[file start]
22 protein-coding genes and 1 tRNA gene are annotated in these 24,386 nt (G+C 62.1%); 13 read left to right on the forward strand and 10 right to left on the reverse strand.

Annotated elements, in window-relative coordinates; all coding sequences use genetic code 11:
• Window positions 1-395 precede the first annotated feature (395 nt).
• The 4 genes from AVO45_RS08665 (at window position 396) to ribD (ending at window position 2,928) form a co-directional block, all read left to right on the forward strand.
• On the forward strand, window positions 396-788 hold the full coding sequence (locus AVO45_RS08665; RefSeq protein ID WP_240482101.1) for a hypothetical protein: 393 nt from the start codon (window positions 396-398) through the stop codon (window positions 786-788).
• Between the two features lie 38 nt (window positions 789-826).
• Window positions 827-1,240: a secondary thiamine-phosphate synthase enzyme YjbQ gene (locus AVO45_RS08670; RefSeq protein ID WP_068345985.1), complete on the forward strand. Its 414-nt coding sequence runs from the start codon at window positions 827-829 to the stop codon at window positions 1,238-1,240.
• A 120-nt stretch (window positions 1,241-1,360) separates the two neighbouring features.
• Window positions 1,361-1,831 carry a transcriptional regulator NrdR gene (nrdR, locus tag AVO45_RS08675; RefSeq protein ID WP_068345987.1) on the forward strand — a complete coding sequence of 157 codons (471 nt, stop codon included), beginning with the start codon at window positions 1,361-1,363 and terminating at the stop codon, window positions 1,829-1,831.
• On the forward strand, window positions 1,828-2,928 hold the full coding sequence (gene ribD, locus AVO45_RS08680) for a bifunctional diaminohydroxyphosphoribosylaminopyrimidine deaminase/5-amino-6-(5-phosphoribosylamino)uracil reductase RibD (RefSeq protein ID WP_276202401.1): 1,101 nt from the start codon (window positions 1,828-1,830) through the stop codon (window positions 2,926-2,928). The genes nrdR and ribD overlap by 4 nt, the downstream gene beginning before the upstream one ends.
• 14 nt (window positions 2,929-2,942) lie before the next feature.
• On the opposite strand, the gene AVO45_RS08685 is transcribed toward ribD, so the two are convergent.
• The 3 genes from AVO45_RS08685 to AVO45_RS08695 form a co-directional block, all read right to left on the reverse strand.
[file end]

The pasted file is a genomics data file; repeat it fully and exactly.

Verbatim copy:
22 protein-coding genes and 1 tRNA gene are annotated in these 24,386 nt (G+C 62.1%); 13 read left to right on the forward strand and 10 right to left on the reverse strand.

Annotated elements, in window-relative coordinates; all coding sequences use genetic code 11:
• Window positions 1-395 precede the first annotated feature (395 nt).
• The 4 genes from AVO45_RS08665 (at window position 396) to ribD (ending at window position 2,928) form a co-directional block, all read left to right on the forward strand.
• On the forward strand, window positions 396-788 hold the full coding sequence (locus AVO45_RS08665; RefSeq protein ID WP_240482101.1) for a hypothetical protein: 393 nt from the start codon (window positions 396-398) through the stop codon (window positions 786-788).
• Between the two features lie 38 nt (window positions 789-826).
• Window positions 827-1,240: a secondary thiamine-phosphate synthase enzyme YjbQ gene (locus AVO45_RS08670; RefSeq protein ID WP_068345985.1), complete on the forward strand. Its 414-nt coding sequence runs from the start codon at window positions 827-829 to the stop codon at window positions 1,238-1,240.
• A 120-nt stretch (window positions 1,241-1,360) separates the two neighbouring features.
• Window positions 1,361-1,831 carry a transcriptional regulator NrdR gene (nrdR, locus tag AVO45_RS08675; RefSeq protein ID WP_068345987.1) on the forward strand — a complete coding sequence of 157 codons (471 nt, stop codon included), beginning with the start codon at window positions 1,361-1,363 and terminating at the stop codon, window positions 1,829-1,831.
• On the forward strand, window positions 1,828-2,928 hold the full coding sequence (gene ribD, locus AVO45_RS08680) for a bifunctional diaminohydroxyphosphoribosylaminopyrimidine deaminase/5-amino-6-(5-phosphoribosylamino)uracil reductase RibD (RefSeq protein ID WP_276202401.1): 1,101 nt from the start codon (window positions 1,828-1,830) through the stop codon (window positions 2,926-2,928). The genes nrdR and ribD overlap by 4 nt, the downstream gene beginning before the upstream one ends.
• 14 nt (window positions 2,929-2,942) lie before the next feature.
• On the opposite strand, the gene AVO45_RS08685 is transcribed toward ribD, so the two are convergent.
• The 3 genes from AVO45_RS08685 to AVO45_RS08695 form a co-directional block, all read right to left on the reverse strand.